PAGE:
Image: Corbis / Brett Stevens
With a huge emphasis on 'eating healthy' these days, we're often bombarded with ads featuring happy, healthy people enjoying certain foods that keep them fit. But these foods aren't always as good for you as they claim to be; some of them are filled with sugar and you'll be surprised to know who the culprits are.
1. Flavoured Yogurt
There's no denying that yogurt is one of the healthiest foods out there but only if you're consuming the plain type. Stay away from the flavoured varieties as they have, on average, between four to six teaspoons of sugar in each serving. And don't be fooled by low-fat varieties either as there's usually around five teaspoons of sugar in them. Make your own instead by sprinkling cinnamon or honey on plain yogurt, or simply add some chopped fruits.
2. Salad Dressing
So you love salads? Good for you but if you're drowning them in dressing, you're doing it wrong. In fact, the amount of sugar in the dressing defeats the purpose of having salad in the first place. Most of them contain between one and one-and-a-half teaspoons of sugar in each serving. Taking into consideration that each 'serving' is only two tablespoons and that most people have more than this with their salad, that's a lot of sugar. 'Light' versions aren't any better, as they usually top up the sugar content to make up for the lack of fat (ie. taste). Drizzle some olive oil instead or make your own healthy dressing.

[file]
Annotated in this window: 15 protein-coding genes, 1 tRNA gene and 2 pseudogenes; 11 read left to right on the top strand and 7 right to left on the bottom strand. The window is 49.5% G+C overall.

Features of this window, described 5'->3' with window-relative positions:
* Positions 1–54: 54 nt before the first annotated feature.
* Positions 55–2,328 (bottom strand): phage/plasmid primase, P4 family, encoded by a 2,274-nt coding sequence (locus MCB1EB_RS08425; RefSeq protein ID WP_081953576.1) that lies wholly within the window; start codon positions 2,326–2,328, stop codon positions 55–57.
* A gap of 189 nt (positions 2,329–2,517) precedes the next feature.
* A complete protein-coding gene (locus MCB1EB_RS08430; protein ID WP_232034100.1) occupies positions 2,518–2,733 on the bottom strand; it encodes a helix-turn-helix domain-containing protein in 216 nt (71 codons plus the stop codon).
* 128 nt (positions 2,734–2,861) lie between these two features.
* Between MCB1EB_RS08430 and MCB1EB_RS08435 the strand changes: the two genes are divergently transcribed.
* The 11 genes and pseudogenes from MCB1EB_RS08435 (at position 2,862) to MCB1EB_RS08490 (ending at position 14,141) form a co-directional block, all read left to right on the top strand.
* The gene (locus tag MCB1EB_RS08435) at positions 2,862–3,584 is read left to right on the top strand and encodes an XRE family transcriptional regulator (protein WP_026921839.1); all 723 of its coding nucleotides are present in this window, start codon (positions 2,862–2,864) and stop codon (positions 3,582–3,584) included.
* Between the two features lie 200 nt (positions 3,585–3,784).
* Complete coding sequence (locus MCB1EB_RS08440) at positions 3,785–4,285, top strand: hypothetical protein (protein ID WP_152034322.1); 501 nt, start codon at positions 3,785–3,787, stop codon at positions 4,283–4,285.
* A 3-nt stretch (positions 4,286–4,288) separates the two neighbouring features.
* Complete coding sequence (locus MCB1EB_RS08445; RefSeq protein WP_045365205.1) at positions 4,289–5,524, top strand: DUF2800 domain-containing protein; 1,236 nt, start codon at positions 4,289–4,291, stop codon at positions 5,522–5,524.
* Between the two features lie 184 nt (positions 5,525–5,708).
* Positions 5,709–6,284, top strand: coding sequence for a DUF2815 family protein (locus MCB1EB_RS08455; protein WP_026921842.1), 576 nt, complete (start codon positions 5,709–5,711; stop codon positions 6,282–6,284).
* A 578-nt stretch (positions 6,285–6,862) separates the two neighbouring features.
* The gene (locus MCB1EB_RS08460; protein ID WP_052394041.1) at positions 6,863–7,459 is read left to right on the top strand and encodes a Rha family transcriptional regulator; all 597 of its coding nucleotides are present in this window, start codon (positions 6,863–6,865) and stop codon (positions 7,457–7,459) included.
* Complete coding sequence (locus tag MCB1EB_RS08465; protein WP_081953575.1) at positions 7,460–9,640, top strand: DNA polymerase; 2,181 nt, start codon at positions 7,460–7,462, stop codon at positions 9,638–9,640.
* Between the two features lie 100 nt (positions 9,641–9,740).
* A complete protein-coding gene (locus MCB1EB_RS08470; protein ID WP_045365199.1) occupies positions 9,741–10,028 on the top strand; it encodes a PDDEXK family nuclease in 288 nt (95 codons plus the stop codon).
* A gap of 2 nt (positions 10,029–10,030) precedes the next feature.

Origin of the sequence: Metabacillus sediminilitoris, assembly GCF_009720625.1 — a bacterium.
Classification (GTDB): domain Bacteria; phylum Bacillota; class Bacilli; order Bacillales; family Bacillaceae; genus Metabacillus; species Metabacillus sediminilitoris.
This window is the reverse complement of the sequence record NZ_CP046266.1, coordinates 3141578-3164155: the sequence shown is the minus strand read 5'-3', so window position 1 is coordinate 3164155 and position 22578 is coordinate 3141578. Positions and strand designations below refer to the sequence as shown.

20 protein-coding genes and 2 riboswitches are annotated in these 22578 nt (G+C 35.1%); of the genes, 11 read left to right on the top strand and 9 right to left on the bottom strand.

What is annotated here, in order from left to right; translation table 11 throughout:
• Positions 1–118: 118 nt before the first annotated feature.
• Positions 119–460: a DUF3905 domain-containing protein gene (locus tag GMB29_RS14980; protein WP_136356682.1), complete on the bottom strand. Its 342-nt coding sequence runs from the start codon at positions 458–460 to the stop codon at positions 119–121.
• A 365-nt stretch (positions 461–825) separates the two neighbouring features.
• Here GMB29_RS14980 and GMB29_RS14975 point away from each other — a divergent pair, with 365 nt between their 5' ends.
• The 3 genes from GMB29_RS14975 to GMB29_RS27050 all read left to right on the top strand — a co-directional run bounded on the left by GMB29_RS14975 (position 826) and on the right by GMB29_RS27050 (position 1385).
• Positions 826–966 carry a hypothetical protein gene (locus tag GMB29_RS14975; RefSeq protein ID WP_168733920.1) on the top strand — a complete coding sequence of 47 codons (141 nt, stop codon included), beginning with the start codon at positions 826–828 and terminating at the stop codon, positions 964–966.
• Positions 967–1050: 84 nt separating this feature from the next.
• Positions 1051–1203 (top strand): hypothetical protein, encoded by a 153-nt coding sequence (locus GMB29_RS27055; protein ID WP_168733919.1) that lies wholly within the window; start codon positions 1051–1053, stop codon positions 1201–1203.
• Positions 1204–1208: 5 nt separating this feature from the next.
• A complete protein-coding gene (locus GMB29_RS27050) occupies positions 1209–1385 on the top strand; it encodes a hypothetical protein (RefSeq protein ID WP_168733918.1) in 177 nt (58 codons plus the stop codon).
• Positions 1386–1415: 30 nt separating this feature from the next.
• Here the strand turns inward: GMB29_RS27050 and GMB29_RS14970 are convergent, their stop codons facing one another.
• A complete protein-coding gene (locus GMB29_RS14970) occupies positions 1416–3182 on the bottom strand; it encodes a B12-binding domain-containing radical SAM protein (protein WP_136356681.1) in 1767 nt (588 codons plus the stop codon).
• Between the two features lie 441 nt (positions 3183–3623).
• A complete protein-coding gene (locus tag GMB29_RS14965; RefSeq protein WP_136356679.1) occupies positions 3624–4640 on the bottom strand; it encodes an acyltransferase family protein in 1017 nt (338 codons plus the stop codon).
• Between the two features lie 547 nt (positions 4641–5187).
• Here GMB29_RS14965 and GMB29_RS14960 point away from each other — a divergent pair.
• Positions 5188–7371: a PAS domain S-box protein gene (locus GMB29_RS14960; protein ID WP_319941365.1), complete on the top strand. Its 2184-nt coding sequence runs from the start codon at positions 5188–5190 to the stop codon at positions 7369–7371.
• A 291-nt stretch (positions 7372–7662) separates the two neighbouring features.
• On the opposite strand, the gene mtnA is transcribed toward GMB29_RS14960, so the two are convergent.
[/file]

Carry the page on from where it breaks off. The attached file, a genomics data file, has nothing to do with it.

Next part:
3. Fruit Juice & Smoothies
These drinks that you find at supermarkets or coffee places may contain from six to more than 20 teaspoons of sugar. The World Health Organisation recommends no more than six teaspoons of sugar a day yet you could hit this limit in just one drink. Stick to fresh fruit instead because even though it contains sugar, it also has fibre. Or drink tap water if you're thirsty.
4. Cereal/Breakfast Bars
We're not referring to the sugar-filled varieties targeted at children, but the healthy oats, bran or granola-based ones – some with added fruit. The sugar content varies here – from less than one to almost three teaspoons per serving – so check the label before buying. As for protein/snack bars that are so good for on-the-go brekkies, some contain up to five teaspoons of sugar per bar so read the ingredients list carefully. Have a handful of nuts instead if you're in a rush.